As a statesman and a man of letters, Chateaubriand best exemplified the committed writer actively engaged in politics. His pamphlet De Buonaparte et des Bourbons et de la nécessité de se rallier à nos Princes légitimes pour le bonheur de la France et celui de l'Europe (1814; Of Bonaparte, the Bourbons and the necessity of rallying round our legitimate princes for the happiness of France and of Europe) was "worth a hundred thousand men" in the words of Louis XVIII. Chateaubriand's De la monarchie selon la charte (1816; Monarchy according to the Charter) analyzes the nature of representative government and attempts to reconcile the Bourbon dynasty with constitutional government and the nation with the old dynasty. As a statesman and a writer, Chateaubriand saw his main task as effecting reconciliation between the past and the future, between monarchy and democracy, between France and the Bourbons. For him, the constitutional monarchy was the ideal form of government; his political creed was "King, Religion, Liberty." He felt strongly that opposition to governmental policies restricting freedom was not only legitimate but also necessary to a viable constitutional monarchy. In the house of peers, he denounced with eloquence the censorship of the press, believing the periodical press to be an immense force that cannot be stifled by violence and censorship.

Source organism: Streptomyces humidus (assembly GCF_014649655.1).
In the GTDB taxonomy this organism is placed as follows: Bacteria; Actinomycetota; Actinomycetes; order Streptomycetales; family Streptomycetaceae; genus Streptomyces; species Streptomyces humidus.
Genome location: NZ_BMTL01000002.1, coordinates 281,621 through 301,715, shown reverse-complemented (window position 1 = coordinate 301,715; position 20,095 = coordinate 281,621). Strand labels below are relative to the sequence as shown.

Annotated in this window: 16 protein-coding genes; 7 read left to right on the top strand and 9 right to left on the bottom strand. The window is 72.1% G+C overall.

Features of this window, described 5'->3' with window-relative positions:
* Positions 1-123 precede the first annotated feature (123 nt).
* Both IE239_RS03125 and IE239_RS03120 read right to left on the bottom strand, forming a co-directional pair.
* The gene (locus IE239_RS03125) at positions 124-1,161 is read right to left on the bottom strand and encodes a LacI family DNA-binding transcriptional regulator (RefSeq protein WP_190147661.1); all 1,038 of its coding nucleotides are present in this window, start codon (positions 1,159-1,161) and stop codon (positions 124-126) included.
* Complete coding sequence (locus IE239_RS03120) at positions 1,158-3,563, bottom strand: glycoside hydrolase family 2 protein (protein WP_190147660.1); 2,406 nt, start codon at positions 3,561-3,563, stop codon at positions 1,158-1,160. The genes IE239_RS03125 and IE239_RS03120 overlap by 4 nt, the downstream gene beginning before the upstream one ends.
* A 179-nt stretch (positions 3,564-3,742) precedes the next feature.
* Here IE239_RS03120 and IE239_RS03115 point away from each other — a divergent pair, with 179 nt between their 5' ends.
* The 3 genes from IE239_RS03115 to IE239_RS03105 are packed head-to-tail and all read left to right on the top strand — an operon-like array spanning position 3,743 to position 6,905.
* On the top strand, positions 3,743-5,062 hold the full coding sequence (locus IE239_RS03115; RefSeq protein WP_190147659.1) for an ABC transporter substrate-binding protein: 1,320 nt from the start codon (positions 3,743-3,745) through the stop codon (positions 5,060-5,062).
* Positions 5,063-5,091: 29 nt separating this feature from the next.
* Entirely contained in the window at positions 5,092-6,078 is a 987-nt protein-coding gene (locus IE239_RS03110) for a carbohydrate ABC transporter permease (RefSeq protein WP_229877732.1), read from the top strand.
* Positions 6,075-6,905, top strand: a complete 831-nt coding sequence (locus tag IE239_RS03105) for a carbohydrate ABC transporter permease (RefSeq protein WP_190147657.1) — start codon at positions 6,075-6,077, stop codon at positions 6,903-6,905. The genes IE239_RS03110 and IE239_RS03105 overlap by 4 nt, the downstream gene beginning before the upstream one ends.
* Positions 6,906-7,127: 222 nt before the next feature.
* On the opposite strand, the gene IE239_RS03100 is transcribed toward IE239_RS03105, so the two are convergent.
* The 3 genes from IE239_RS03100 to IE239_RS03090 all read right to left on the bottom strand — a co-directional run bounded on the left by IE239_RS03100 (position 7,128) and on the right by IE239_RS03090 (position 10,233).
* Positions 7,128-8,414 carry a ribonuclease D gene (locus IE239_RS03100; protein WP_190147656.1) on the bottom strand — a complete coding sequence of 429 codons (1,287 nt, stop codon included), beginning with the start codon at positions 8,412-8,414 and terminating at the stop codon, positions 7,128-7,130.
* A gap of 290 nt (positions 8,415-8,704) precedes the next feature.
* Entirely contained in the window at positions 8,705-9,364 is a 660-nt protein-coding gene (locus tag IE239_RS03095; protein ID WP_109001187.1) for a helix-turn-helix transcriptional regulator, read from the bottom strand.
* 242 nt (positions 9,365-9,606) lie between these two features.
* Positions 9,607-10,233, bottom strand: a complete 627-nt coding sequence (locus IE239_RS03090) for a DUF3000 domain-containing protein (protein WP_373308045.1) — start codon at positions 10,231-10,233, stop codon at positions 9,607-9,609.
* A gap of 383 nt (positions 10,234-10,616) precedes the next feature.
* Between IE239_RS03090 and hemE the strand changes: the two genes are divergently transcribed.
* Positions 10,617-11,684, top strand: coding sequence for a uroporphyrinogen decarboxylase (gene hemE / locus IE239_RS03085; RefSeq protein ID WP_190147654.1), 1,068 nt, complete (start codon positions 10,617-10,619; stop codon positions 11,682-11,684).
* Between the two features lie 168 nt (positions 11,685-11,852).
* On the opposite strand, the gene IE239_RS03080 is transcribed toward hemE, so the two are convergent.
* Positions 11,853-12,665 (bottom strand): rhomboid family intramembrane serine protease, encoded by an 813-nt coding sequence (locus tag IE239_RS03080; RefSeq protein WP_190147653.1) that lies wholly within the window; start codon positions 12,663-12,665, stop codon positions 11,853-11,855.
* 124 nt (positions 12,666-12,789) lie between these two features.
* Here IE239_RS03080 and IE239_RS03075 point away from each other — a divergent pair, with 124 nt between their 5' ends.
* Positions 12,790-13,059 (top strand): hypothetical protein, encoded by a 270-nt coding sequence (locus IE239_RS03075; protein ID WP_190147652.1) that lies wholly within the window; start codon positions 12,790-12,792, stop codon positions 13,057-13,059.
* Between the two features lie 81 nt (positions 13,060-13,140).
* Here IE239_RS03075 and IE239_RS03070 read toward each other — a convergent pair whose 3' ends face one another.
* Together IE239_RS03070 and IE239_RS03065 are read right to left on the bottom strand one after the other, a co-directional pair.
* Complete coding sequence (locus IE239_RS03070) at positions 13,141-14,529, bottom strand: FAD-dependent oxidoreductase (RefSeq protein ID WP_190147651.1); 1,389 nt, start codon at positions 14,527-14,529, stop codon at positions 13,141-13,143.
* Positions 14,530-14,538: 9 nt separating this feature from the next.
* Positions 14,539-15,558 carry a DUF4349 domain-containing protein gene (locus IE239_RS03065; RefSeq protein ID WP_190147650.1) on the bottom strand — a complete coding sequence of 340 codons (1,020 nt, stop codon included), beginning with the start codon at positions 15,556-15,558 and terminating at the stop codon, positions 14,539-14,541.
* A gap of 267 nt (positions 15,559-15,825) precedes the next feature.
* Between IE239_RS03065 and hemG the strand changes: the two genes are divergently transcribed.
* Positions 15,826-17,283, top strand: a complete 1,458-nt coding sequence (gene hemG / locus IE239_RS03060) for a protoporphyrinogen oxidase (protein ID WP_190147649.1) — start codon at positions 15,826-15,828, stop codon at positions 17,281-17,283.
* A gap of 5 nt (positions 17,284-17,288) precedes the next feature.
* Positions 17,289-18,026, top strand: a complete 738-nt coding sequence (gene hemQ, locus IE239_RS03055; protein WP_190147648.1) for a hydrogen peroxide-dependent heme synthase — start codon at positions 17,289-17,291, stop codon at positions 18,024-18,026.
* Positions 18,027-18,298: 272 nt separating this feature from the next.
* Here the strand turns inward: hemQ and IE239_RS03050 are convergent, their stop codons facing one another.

It cannot be denied that there appears a certain incoherence in Chateaubriand's political attitude during the Restoration. Personal likes and dislikes had much to do with his conduct; nevertheless, he always strove in his public position for the greatness of France and its glory, even when doing so resulted in personal and financial losses. In his later years' writings, he announced the prevalence of democracy, the constant strife of the individual against the power of the state, foreseeing that progress is also crisis, that history is never finished. Chateaubriand merits his place as a major innovative writer and thinker in nineteenth-century French literature and history.